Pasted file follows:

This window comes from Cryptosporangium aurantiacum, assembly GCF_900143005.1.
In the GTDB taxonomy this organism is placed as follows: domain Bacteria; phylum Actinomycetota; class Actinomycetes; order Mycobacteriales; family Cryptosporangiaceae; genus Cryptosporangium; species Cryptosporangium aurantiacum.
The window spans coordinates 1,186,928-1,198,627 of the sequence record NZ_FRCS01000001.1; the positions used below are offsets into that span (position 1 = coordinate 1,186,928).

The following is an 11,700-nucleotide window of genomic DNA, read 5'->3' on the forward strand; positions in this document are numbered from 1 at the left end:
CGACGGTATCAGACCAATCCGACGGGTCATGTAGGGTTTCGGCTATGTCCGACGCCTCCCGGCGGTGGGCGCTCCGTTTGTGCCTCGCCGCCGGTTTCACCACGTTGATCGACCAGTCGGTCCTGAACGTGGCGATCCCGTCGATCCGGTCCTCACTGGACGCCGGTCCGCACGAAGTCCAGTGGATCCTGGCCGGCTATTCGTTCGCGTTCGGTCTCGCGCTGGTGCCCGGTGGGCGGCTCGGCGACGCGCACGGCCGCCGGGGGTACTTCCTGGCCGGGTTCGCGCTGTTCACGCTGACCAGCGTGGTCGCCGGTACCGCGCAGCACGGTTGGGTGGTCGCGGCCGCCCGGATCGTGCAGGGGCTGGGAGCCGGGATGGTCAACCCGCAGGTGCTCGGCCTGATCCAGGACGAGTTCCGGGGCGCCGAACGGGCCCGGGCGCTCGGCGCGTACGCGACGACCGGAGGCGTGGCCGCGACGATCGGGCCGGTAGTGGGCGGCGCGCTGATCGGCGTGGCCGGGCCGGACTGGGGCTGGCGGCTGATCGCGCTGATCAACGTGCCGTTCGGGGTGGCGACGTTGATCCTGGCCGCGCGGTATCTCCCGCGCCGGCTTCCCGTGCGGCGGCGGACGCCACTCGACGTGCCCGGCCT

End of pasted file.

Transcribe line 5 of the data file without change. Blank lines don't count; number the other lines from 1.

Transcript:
CGACGGTATCAGACCAATCCGACGGGTCATGTAGGGTTTCGGCTATGTCCGACGCCTCCCGGCGGTGGGCGCTCCGTTTGTGCCTCGCCGCCGGTTTCACCACGTTGATCGACCAGTCGGTCCTGAACGTGGCGATCCCGTCGATCCGGTCCTCACTGGACGCCGGTCCGCACGAAGTCCAGTGGATCCTGGCCGGCTATTCGTTCGCGTTCGGTCTCGCGCTGGTGCCCGGTGGGCGGCTCGGCGACGCGCACGGCCGCCGGGGGTACTTCCTGGCCGGGTTCGCGCTGTTCACGCTGACCAGCGTGGTCGCCGGTACCGCGCAGCACGGTTGGGTGGTCGCGGCCGCCCGGATCGTGCAGGGGCTGGGAGCCGGGATGGTCAACCCGCAGGTGCTCGGCCTGATCCAGGACGAGTTCCGGGGCGCCGAACGGGCCCGGGCGCTCGGCGCGTACGCGACGACCGGAGGCGTGGCCGCGACGATCGGGCCGGTAGTGGGCGGCGCGCTGATCGGCGTGGCCGGGCCGGACTGGGGCTGGCGGCTGATCGCGCTGATCAACGTGCCGTTCGGGGTGGCGACGTTGATCCTGGCCGCGCGGTATCTCCCGCGCCGGCTTCCCGTGCGGCGGCGGACGCCACTCGACGTGCCCGGCCT